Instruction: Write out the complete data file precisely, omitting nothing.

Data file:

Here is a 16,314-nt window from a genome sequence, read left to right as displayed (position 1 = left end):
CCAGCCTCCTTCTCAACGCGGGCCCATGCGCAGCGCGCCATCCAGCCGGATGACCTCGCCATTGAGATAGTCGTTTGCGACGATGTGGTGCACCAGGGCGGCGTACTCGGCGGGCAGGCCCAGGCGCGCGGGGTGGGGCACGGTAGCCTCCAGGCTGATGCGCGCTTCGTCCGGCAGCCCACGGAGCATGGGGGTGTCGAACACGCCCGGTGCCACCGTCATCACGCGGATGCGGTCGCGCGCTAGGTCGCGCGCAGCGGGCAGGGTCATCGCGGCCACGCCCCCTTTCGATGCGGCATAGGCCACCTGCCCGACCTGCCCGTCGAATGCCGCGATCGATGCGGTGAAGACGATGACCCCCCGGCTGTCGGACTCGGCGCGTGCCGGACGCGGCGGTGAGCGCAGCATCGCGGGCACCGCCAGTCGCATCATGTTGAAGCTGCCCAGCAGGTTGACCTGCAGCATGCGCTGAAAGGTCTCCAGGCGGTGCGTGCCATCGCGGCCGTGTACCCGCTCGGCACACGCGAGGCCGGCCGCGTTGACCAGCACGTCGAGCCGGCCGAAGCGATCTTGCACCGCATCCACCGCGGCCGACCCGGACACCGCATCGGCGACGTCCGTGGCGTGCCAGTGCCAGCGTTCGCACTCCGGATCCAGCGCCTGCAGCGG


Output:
Here is a 16,314-nt window from a genome sequence, read left to right as displayed (position 1 = left end):
CCAGCCTCCTTCTCAACGCGGGCCCATGCGCAGCGCGCCATCCAGCCGGATGACCTCGCCATTGAGATAGTCGTTTGCGACGATGTGGTGCACCAGGGCGGCGTACTCGGCGGGCAGGCCCAGGCGCGCGGGGTGGGGCACGGTAGCCTCCAGGCTGATGCGCGCTTCGTCCGGCAGCCCACGGAGCATGGGGGTGTCGAACACGCCCGGTGCCACCGTCATCACGCGGATGCGGTCGCGCGCTAGGTCGCGCGCAGCGGGCAGGGTCATCGCGGCCACGCCCCCTTTCGATGCGGCATAGGCCACCTGCCCGACCTGCCCGTCGAATGCCGCGATCGATGCGGTGAAGACGATGACCCCCCGGCTGTCGGACTCGGCGCGTGCCGGACGCGGCGGTGAGCGCAGCATCGCGGGCACCGCCAGTCGCATCATGTTGAAGCTGCCCAGCAGGTTGACCTGCAGCATGCGCTGAAAGGTCTCCAGGCGGTGCGTGCCATCGCGGCCGTGTACCCGCTCGGCACACGCGAGGCCGGCCGCGTTGACCAGCACGTCGAGCCGGCCGAAGCGATCTTGCACCGCATCCACCGCGGCCGACCCGGACACCGCATCGGCGACGTCCGTGGCGTGCCAGTGCCAGCGTTCGCACTCCGGATCCAGCGCCTGCAGCGG